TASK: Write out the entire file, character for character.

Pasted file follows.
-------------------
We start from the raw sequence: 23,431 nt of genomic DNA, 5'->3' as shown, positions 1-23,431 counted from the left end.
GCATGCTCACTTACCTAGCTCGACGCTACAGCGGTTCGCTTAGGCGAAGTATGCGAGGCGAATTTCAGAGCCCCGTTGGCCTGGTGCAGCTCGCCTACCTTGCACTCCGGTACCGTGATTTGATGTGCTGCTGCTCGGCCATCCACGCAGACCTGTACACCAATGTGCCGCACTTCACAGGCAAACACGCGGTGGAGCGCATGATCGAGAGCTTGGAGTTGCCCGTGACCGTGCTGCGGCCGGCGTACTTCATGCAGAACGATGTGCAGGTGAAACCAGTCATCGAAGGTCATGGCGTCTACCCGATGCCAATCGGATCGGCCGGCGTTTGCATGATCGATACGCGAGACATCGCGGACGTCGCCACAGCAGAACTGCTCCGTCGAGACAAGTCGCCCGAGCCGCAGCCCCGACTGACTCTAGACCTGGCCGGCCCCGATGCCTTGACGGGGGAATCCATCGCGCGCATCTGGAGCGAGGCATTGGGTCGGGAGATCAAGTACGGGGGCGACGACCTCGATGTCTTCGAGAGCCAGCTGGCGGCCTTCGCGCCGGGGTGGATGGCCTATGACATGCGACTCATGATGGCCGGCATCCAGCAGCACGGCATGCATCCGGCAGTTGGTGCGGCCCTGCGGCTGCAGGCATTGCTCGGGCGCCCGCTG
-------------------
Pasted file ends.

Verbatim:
We start from the raw sequence: 23,431 nt of genomic DNA, 5'->3' as shown, positions 1-23,431 counted from the left end.
GCATGCTCACTTACCTAGCTCGACGCTACAGCGGTTCGCTTAGGCGAAGTATGCGAGGCGAATTTCAGAGCCCCGTTGGCCTGGTGCAGCTCGCCTACCTTGCACTCCGGTACCGTGATTTGATGTGCTGCTGCTCGGCCATCCACGCAGACCTGTACACCAATGTGCCGCACTTCACAGGCAAACACGCGGTGGAGCGCATGATCGAGAGCTTGGAGTTGCCCGTGACCGTGCTGCGGCCGGCGTACTTCATGCAGAACGATGTGCAGGTGAAACCAGTCATCGAAGGTCATGGCGTCTACCCGATGCCAATCGGATCGGCCGGCGTTTGCATGATCGATACGCGAGACATCGCGGACGTCGCCACAGCAGAACTGCTCCGTCGAGACAAGTCGCCCGAGCCGCAGCCCCGACTGACTCTAGACCTGGCCGGCCCCGATGCCTTGACGGGGGAATCCATCGCGCGCATCTGGAGCGAGGCATTGGGTCGGGAGATCAAGTACGGGGGCGACGACCTCGATGTCTTCGAGAGCCAGCTGGCGGCCTTCGCGCCGGGGTGGATGGCCTATGACATGCGACTCATGATGGCCGGCATCCAGCAGCACGGCATGCATCCGGCAGTTGGTGCGGCCCTGCGGCTGCAGGCATTGCTCGGGCGCCCGCTG